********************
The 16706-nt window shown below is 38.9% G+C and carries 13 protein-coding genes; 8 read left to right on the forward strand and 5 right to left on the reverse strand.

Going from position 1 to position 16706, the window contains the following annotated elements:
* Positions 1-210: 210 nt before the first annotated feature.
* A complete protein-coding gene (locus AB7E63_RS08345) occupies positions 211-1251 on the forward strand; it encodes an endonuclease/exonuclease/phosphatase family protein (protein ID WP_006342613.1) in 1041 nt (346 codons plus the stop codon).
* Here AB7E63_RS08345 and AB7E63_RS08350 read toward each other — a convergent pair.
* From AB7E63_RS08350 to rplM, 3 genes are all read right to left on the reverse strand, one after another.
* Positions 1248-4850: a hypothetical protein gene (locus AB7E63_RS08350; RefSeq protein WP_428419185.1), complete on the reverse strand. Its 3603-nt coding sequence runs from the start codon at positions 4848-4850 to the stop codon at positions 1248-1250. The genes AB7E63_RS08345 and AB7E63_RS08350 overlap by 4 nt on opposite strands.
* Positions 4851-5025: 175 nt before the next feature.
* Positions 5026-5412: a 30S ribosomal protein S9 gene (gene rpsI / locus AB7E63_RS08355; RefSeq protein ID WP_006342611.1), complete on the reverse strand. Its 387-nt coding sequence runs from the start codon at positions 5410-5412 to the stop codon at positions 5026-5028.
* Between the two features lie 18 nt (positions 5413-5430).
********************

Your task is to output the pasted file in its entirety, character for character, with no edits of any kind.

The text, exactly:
The 16706-nt window shown below is 38.9% G+C and carries 13 protein-coding genes; 8 read left to right on the forward strand and 5 right to left on the reverse strand.

Going from position 1 to position 16706, the window contains the following annotated elements:
* Positions 1-210: 210 nt before the first annotated feature.
* A complete protein-coding gene (locus AB7E63_RS08345) occupies positions 211-1251 on the forward strand; it encodes an endonuclease/exonuclease/phosphatase family protein (protein ID WP_006342613.1) in 1041 nt (346 codons plus the stop codon).
* Here AB7E63_RS08345 and AB7E63_RS08350 read toward each other — a convergent pair.
* From AB7E63_RS08350 to rplM, 3 genes are all read right to left on the reverse strand, one after another.
* Positions 1248-4850: a hypothetical protein gene (locus AB7E63_RS08350; RefSeq protein WP_428419185.1), complete on the reverse strand. Its 3603-nt coding sequence runs from the start codon at positions 4848-4850 to the stop codon at positions 1248-1250. The genes AB7E63_RS08345 and AB7E63_RS08350 overlap by 4 nt on opposite strands.
* Positions 4851-5025: 175 nt before the next feature.
* Positions 5026-5412: a 30S ribosomal protein S9 gene (gene rpsI / locus AB7E63_RS08355; RefSeq protein ID WP_006342611.1), complete on the reverse strand. Its 387-nt coding sequence runs from the start codon at positions 5410-5412 to the stop codon at positions 5026-5028.
* Between the two features lie 18 nt (positions 5413-5430).